Examining the Relationship Between Social Cohesion and Health in Kensington
This quantitative cross-sectional survey study was conducted in collaboration with the New Kensington Community Development Corporation (NKCDC) to improve our understanding of the role of social cohesion in the Somerset neighborhood. Its aims were to help guide future efforts to improve the health of this community by considering whether social factors might contribute to overall health. In previous studies, social cohesion has been hypothesized to be related to overall self-reported health. In this study we examined the nature and strength of this relationship in a low socio-economic status population in Kensington. We used linear regression to evaluate cross-sectional survey data collected from 328 neighborhood residents. Data was collected on health information, social cohesion, demographic factors, health behaviors, and financial stability. Variables that were significantly associated with self-reported health were included in a multiple regression model to examine the relationship between social cohesion and self-reported health. Our findings were that social cohesion and overall health were related. We also found that stress was significantly associated with social cohesion as well as overall health; while the reach of this study stops short of being able to identify the causality of these relationships, organizations such as NKCDC could combine the strength of the relationships with their expertise in the relevant population to better inform their future programming. This study also revealed a number of areas that could be worthy of future study, including the importance of collective efficacy in improving population health and the effect of social cohesion on people’s health over the course of a longitudinal study.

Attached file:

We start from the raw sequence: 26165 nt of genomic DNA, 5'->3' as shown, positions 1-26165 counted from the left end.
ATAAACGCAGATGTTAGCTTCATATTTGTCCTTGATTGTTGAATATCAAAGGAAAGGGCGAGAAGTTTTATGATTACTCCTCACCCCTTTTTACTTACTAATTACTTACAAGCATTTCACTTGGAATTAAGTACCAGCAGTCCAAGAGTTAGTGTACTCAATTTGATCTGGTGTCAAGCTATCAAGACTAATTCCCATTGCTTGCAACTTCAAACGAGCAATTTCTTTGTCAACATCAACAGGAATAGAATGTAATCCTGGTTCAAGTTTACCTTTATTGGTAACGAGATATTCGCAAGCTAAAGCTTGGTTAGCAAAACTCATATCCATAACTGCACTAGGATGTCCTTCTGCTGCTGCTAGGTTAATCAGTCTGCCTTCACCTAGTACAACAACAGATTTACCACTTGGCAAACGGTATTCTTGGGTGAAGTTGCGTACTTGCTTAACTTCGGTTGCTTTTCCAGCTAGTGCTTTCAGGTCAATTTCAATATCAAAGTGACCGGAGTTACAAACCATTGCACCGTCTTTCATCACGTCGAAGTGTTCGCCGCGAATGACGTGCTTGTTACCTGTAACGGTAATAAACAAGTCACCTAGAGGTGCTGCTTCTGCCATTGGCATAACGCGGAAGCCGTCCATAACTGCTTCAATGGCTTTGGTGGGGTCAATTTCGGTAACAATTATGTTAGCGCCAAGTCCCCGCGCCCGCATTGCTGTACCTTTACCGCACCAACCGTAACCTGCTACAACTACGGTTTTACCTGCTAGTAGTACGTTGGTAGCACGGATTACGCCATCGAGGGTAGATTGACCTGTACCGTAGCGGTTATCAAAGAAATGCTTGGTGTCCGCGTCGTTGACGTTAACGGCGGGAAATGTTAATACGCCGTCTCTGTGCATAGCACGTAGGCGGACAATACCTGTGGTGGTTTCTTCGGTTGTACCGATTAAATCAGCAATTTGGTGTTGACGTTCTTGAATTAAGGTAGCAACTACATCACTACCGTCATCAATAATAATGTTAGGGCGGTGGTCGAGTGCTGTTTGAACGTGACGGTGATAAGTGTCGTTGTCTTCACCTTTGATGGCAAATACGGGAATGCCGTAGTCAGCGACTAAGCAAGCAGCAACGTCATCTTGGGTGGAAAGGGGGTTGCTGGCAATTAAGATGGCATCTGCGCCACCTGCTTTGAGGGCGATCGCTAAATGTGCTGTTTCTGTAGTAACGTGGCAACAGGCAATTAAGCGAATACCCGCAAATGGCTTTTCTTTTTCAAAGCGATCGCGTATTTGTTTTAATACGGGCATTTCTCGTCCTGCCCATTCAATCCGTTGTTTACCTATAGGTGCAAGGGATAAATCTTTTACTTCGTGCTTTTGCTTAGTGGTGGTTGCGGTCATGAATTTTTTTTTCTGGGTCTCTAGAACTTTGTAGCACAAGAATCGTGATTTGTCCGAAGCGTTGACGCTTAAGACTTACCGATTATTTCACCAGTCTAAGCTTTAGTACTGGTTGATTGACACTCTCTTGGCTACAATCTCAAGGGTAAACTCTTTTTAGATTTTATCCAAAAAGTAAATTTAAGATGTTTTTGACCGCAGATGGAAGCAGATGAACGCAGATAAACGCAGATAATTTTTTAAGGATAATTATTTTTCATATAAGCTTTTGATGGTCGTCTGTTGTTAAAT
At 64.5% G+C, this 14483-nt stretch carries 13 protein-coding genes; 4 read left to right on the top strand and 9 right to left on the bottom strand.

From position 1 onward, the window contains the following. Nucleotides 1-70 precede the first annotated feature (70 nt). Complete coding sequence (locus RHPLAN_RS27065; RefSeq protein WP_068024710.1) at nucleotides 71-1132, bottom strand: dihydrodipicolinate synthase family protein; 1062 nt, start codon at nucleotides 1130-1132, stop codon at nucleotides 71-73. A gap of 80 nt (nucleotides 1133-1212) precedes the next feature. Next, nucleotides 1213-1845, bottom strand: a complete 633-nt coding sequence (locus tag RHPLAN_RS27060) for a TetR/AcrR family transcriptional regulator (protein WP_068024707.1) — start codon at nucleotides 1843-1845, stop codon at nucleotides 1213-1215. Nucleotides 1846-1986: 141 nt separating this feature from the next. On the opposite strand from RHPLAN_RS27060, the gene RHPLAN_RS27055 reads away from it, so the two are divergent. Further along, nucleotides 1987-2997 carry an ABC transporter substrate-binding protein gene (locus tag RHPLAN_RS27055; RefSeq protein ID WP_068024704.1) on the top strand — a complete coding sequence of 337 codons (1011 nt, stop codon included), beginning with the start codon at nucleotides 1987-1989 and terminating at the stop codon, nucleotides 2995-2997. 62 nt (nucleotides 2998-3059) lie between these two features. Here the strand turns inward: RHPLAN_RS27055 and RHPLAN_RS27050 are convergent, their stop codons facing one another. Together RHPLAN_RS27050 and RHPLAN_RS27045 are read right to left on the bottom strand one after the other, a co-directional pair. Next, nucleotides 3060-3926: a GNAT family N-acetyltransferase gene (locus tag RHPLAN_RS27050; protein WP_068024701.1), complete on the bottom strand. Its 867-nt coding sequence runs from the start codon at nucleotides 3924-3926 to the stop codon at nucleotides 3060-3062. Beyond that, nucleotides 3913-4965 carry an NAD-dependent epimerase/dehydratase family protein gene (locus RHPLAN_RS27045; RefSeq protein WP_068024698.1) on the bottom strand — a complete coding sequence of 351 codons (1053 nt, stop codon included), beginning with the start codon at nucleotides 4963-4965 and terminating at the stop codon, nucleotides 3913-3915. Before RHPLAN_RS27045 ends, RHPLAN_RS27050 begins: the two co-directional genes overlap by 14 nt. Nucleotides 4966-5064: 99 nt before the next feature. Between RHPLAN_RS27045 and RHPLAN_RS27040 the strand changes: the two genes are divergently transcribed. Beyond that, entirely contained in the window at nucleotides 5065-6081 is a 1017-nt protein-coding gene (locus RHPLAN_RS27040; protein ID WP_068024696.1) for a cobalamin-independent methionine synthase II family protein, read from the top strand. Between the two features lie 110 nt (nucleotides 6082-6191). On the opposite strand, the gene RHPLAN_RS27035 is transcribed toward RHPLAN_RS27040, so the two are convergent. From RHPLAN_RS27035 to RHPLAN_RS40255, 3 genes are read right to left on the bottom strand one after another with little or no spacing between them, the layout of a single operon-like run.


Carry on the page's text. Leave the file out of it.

Recommended CitationFossi, MPHc, Alexander and McIntire, MPH, PhD, Russell K., "Examining the Relationship Between Social Cohesion and Health in Kensington" (2018). Master of Public Health Thesis and Capstone Presentations. Presentation 265.